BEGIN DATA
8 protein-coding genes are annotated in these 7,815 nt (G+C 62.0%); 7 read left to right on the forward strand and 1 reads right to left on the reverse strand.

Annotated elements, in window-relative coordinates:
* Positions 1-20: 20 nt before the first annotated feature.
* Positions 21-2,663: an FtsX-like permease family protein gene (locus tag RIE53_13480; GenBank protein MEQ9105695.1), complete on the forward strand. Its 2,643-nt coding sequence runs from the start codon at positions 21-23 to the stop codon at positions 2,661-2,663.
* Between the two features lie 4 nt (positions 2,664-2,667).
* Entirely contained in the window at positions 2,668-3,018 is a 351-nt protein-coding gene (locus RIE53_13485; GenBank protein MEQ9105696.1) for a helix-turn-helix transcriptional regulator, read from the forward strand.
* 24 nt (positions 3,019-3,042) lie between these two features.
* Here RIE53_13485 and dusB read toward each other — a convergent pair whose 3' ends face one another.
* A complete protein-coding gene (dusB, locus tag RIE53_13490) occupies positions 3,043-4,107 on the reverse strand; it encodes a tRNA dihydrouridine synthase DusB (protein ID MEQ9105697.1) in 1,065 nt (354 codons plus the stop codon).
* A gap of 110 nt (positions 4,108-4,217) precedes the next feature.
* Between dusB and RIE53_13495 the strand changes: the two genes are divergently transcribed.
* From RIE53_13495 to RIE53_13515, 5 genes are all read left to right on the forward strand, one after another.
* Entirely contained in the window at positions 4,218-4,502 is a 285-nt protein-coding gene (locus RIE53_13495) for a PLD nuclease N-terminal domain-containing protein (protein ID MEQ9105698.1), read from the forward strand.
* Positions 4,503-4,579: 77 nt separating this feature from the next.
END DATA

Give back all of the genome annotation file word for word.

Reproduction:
8 protein-coding genes are annotated in these 7,815 nt (G+C 62.0%); 7 read left to right on the forward strand and 1 reads right to left on the reverse strand.

Annotated elements, in window-relative coordinates:
* Positions 1-20: 20 nt before the first annotated feature.
* Positions 21-2,663: an FtsX-like permease family protein gene (locus tag RIE53_13480; GenBank protein MEQ9105695.1), complete on the forward strand. Its 2,643-nt coding sequence runs from the start codon at positions 21-23 to the stop codon at positions 2,661-2,663.
* Between the two features lie 4 nt (positions 2,664-2,667).
* Entirely contained in the window at positions 2,668-3,018 is a 351-nt protein-coding gene (locus RIE53_13485; GenBank protein MEQ9105696.1) for a helix-turn-helix transcriptional regulator, read from the forward strand.
* 24 nt (positions 3,019-3,042) lie between these two features.
* Here RIE53_13485 and dusB read toward each other — a convergent pair whose 3' ends face one another.
* A complete protein-coding gene (dusB, locus tag RIE53_13490) occupies positions 3,043-4,107 on the reverse strand; it encodes a tRNA dihydrouridine synthase DusB (protein ID MEQ9105697.1) in 1,065 nt (354 codons plus the stop codon).
* A gap of 110 nt (positions 4,108-4,217) precedes the next feature.
* Between dusB and RIE53_13495 the strand changes: the two genes are divergently transcribed.
* From RIE53_13495 to RIE53_13515, 5 genes are all read left to right on the forward strand, one after another.
* Entirely contained in the window at positions 4,218-4,502 is a 285-nt protein-coding gene (locus RIE53_13495) for a PLD nuclease N-terminal domain-containing protein (protein ID MEQ9105698.1), read from the forward strand.
* Positions 4,503-4,579: 77 nt separating this feature from the next.